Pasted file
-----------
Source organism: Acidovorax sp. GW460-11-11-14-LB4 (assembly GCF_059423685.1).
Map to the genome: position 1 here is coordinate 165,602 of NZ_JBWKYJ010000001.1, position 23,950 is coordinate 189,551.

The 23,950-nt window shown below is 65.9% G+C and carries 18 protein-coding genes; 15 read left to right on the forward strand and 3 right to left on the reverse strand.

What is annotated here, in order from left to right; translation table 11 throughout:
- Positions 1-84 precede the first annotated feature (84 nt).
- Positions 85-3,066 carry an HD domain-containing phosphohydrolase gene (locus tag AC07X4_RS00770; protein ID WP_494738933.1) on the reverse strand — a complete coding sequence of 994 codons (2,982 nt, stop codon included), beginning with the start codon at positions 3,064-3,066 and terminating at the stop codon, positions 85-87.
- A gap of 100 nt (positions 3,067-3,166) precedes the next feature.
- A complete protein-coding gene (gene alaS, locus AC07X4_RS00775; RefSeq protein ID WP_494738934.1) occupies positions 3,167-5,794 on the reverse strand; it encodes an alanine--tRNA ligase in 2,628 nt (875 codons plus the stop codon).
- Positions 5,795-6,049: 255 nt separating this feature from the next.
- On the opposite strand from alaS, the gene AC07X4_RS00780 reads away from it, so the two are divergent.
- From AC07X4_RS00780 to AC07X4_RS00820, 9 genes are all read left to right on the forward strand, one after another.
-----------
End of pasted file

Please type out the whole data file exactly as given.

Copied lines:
Source organism: Acidovorax sp. GW460-11-11-14-LB4 (assembly GCF_059423685.1).
Map to the genome: position 1 here is coordinate 165,602 of NZ_JBWKYJ010000001.1, position 23,950 is coordinate 189,551.

The 23,950-nt window shown below is 65.9% G+C and carries 18 protein-coding genes; 15 read left to right on the forward strand and 3 right to left on the reverse strand.

What is annotated here, in order from left to right; translation table 11 throughout:
- Positions 1-84 precede the first annotated feature (84 nt).
- Positions 85-3,066 carry an HD domain-containing phosphohydrolase gene (locus tag AC07X4_RS00770; protein ID WP_494738933.1) on the reverse strand — a complete coding sequence of 994 codons (2,982 nt, stop codon included), beginning with the start codon at positions 3,064-3,066 and terminating at the stop codon, positions 85-87.
- A gap of 100 nt (positions 3,067-3,166) precedes the next feature.
- A complete protein-coding gene (gene alaS, locus AC07X4_RS00775; RefSeq protein ID WP_494738934.1) occupies positions 3,167-5,794 on the reverse strand; it encodes an alanine--tRNA ligase in 2,628 nt (875 codons plus the stop codon).
- Positions 5,795-6,049: 255 nt separating this feature from the next.
- On the opposite strand from alaS, the gene AC07X4_RS00780 reads away from it, so the two are divergent.
- From AC07X4_RS00780 to AC07X4_RS00820, 9 genes are all read left to right on the forward strand, one after another.